Jessi, Bruce, and I transplanted seedlings last weekend. See the plants in their tiny cells, ready to move up to larger pots? We used a fork to gently lift them (from under their roots) and tuck them into their new homes, in threes. Just two weeks ago Bruce started the seeds under lights.
2--Viewing the energy in a seed.
Look at those vigorous roots: the extraordinary power of seeds on display. Nice job, Bruce, helping the seed fulfill its destiny in 13 days.
3--Because these fetal kale will look like this just weeks from now, ready to be hardened off, face the spring chill they love, and get planted in SIPs on our roof.
We're growing some exciting new-to-us varieties this year, including Jester and Joker lettuces from Wild Garden Seed, Garland Serrated Chrysanthemum Greens (aka Shungiku) from Hudson Valley Seed, and vitamin greens from Bountiful Gardens. You'd never find these plant starts at a store in Chicago--I'm not sure anyone even sells starts for cool-weather greens.
5--Even if you have no tillable soil, transplants thrive in SIPs.
It's a beautiful thing if you have an in-ground garden that gets enough light to grow food. Most of the cool-weather seeds we're starting would come up on their own eventually in such a garden. But if you've got no well-lighted soil to dig, dig this: SIPs + cool-weather greens=massive amounts of vitamins in early spring, when lettuces, collards, and kale grow best.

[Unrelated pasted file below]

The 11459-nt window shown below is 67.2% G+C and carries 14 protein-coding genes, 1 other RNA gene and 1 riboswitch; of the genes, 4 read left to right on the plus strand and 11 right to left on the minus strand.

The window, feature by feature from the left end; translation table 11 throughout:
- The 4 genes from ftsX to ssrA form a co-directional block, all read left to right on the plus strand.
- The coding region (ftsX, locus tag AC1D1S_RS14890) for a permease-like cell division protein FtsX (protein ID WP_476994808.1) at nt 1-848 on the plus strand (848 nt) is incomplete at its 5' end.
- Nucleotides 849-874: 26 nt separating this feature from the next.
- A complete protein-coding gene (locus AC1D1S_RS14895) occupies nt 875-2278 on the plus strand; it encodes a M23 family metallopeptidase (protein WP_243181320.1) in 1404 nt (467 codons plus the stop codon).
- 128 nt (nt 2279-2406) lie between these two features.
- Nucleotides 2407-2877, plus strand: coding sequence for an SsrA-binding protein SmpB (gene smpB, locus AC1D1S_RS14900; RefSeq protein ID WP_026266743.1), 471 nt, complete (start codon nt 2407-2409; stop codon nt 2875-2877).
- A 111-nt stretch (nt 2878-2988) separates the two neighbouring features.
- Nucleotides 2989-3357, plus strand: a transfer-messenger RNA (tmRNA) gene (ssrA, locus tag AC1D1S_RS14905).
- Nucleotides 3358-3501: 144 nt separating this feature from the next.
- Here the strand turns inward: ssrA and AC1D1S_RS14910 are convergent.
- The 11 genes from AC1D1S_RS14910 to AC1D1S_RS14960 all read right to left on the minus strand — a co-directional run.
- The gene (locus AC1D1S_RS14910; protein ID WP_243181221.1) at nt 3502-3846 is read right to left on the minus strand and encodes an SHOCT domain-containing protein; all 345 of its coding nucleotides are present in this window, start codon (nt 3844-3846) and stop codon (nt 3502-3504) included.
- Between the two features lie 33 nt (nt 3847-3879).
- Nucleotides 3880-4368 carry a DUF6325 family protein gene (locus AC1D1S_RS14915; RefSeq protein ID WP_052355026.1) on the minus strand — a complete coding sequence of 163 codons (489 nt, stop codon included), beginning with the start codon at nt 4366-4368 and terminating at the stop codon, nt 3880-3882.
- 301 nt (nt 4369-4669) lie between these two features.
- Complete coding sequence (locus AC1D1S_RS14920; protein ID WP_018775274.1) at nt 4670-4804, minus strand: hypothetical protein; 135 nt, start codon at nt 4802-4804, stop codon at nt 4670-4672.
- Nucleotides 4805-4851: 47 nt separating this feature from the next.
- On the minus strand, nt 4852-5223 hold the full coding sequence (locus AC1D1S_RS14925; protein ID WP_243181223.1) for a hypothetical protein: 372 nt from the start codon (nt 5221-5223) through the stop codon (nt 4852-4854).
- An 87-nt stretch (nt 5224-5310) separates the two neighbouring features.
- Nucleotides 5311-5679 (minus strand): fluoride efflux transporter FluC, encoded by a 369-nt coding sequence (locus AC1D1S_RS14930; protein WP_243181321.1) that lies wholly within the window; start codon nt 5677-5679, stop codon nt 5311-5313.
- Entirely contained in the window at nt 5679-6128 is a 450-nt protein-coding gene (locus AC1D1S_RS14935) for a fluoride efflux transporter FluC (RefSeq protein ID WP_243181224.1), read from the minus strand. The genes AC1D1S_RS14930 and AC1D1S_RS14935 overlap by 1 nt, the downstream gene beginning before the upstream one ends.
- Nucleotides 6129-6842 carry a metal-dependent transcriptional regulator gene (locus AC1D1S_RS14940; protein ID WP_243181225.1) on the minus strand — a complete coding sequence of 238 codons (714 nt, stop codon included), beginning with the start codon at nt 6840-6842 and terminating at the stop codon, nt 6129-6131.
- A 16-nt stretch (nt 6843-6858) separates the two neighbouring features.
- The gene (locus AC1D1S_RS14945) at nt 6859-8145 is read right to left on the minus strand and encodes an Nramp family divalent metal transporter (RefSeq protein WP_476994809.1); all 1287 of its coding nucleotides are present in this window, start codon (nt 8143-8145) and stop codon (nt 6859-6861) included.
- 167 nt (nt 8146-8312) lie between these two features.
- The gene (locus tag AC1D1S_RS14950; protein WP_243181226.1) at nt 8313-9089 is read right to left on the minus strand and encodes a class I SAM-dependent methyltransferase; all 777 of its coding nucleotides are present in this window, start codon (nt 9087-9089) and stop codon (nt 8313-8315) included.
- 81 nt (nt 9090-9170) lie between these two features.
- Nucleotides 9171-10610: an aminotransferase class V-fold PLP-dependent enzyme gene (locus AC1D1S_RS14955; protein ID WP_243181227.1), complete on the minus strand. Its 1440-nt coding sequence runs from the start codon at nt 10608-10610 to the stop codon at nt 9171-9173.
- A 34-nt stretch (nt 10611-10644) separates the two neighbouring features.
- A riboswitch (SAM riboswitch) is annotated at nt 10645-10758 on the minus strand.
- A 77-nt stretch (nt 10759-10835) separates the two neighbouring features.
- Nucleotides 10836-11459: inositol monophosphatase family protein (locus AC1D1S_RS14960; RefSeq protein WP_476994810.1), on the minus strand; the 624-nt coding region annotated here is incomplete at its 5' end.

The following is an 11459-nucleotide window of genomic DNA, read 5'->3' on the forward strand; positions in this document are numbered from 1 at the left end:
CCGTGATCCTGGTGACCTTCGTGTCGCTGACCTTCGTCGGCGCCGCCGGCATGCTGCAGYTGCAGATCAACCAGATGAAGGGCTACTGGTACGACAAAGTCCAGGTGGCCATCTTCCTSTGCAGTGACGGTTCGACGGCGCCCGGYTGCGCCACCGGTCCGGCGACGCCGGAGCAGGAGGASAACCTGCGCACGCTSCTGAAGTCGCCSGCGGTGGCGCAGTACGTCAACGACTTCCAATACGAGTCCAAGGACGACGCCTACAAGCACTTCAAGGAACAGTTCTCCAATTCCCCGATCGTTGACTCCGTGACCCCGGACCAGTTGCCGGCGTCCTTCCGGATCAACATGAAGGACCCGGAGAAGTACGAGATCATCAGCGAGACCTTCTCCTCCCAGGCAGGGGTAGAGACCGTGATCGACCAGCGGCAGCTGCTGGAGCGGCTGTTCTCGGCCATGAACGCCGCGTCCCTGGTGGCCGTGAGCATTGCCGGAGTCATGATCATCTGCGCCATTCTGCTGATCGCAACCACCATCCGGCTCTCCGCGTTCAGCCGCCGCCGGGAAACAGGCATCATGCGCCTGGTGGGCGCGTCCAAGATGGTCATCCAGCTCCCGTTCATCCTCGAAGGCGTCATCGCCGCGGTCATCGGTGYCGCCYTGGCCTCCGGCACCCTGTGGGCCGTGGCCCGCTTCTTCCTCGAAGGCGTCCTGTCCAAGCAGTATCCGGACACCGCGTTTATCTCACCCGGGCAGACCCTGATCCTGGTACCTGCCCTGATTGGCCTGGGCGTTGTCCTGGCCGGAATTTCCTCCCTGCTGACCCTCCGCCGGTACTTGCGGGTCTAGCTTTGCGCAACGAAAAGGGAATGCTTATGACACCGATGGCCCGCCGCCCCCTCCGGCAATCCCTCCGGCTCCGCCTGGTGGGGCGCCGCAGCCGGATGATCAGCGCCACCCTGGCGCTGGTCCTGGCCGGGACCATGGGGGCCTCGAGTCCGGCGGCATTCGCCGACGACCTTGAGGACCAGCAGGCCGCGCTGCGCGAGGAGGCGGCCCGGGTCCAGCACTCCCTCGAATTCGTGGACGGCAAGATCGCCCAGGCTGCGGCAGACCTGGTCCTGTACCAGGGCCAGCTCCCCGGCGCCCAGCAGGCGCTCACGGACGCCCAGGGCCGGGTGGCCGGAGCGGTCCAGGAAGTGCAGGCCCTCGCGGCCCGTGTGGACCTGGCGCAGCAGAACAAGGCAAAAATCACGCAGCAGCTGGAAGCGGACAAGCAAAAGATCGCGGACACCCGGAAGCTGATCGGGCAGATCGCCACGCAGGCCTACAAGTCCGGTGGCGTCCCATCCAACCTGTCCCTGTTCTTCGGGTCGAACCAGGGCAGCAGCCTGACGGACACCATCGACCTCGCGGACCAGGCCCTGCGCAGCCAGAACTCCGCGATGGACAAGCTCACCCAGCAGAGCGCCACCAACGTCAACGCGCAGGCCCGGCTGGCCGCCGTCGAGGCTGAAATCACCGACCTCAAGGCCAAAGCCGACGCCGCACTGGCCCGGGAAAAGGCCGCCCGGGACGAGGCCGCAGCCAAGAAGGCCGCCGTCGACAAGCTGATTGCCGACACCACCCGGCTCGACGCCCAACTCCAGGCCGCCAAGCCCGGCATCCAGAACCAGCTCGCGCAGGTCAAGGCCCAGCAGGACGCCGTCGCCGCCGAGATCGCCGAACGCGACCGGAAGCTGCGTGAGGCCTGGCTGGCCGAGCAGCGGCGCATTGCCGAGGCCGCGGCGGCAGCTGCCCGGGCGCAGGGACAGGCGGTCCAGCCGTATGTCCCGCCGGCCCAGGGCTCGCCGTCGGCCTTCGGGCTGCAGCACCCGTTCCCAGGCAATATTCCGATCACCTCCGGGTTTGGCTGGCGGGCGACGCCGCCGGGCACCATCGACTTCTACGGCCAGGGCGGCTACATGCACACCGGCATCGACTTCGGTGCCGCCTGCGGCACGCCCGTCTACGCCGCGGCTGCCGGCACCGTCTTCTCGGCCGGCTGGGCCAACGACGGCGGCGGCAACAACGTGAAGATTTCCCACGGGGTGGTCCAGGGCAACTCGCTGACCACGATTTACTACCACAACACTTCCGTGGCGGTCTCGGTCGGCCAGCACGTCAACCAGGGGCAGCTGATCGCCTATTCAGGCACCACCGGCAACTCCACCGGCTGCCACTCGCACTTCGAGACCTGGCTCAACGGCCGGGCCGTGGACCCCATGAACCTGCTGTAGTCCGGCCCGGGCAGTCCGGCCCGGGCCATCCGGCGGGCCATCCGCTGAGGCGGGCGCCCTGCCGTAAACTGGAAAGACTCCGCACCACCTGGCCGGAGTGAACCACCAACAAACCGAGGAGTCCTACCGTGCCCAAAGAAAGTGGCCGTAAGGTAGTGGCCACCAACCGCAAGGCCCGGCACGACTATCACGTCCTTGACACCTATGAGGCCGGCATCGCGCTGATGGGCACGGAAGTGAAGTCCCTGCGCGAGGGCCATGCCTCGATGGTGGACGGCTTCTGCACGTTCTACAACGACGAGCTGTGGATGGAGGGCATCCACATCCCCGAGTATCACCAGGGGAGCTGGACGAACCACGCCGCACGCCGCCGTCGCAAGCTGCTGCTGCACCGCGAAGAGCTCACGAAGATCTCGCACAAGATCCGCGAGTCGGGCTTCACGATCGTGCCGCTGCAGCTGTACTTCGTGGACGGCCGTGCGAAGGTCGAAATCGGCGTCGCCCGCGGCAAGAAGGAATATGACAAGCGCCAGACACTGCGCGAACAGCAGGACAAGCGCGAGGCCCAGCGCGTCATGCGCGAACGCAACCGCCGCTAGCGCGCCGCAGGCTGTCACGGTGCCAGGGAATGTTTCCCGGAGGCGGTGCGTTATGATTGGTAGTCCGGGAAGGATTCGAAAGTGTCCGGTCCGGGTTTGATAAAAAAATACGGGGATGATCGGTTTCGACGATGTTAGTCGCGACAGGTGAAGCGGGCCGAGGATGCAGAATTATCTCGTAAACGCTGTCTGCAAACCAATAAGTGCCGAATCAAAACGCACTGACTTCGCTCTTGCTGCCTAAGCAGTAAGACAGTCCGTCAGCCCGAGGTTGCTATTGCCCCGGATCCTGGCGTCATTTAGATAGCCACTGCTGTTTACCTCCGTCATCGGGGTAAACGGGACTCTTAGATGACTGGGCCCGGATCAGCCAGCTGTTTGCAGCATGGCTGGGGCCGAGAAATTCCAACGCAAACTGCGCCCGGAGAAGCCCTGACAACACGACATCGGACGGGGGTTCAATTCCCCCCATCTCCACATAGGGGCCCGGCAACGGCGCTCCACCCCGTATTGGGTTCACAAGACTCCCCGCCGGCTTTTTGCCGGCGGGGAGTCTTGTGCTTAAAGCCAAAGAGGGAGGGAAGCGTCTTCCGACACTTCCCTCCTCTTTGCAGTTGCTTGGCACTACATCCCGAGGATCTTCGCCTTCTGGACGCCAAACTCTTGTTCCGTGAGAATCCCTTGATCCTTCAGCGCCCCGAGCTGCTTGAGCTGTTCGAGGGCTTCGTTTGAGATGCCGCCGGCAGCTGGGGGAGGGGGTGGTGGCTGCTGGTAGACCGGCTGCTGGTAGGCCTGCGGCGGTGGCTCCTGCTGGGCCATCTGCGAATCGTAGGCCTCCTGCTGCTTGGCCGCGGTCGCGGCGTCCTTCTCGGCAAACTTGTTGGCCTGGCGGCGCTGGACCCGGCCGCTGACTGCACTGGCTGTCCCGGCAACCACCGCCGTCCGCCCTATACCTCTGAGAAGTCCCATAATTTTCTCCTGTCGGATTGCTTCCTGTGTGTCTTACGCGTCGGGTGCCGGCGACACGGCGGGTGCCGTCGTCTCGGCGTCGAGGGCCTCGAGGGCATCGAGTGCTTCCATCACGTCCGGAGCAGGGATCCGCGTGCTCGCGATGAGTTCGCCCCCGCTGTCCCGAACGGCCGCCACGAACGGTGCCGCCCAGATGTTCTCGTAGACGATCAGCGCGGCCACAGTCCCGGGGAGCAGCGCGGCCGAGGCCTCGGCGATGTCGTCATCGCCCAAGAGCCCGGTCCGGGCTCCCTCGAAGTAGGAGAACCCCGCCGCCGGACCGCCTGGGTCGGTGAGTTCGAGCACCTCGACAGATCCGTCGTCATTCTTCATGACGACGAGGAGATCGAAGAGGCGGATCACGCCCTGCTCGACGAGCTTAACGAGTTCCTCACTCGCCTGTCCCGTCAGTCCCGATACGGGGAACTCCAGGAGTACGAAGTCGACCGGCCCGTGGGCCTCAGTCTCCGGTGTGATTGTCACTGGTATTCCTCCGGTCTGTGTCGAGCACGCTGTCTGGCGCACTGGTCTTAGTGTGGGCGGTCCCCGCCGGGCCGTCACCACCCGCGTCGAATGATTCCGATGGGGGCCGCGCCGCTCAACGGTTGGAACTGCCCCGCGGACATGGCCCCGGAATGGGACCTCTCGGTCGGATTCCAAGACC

6--Anticipation keeps hands moving.
As usual, Bruce planted a couple seeds for every one we requested, resulting in lots of extras, meaning Jessi will have more varieties to try in her patch of the Hermitage Triangle Community Garden just across the street. Everything in the photo below was grown in a SIP.
7--Checking on the chicks.
Talk about a growth spurt. Click to enlarge, and note Bruce added a tree-branch perch at the back of their brooder.
8--People bring food to share.
Nice thing about people who grow food: they always seem to have something to share. Jessi's banana bread, my spring pea soup, and unshown, Bruce's pot of dal.
9--Loving the locals.
Good dog Carl! (Is he getting big or what?)
We promised to update you on the progress of the seeds planted using the winter seed-sowing method, discussed in this post. 13 days ago, on Feb 13, Bruce planted the seeds we just transplanted. I winter-sowed some hardy cool-weather varieties in my punctured spinach boxes on the same date and was excited to see the first sprouted seeds--arugula--on Feb 25.
So, not far behind but for our purposes--planting out in SIPs--we need the accelerated indoor growth to Get Those Greens onto our plates sooner. But I'll be harvesting these babies too.
What are you growing?